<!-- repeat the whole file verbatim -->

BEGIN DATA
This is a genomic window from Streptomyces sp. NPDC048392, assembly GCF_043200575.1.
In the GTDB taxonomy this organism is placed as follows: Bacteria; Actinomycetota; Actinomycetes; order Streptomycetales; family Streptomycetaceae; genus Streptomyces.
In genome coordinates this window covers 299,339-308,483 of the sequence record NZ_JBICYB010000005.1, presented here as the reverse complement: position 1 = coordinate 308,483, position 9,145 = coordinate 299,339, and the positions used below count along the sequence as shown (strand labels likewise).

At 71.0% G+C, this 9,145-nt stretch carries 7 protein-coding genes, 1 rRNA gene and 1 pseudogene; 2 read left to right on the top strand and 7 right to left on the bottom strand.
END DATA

This is a genomic window from Streptomyces sp. NPDC048392, assembly GCF_043200575.1.
In the GTDB taxonomy this organism is placed as follows: Bacteria; Actinomycetota; Actinomycetes; order Streptomycetales; family Streptomycetaceae; genus Streptomyces.
In genome coordinates this window covers 299,339-308,483 of the sequence record NZ_JBICYB010000005.1, presented here as the reverse complement: position 1 = coordinate 308,483, position 9,145 = coordinate 299,339, and the positions used below count along the sequence as shown (strand labels likewise).

At 71.0% G+C, this 9,145-nt stretch carries 7 protein-coding genes, 1 rRNA gene and 1 pseudogene; 2 read left to right on the top strand and 7 right to left on the bottom strand.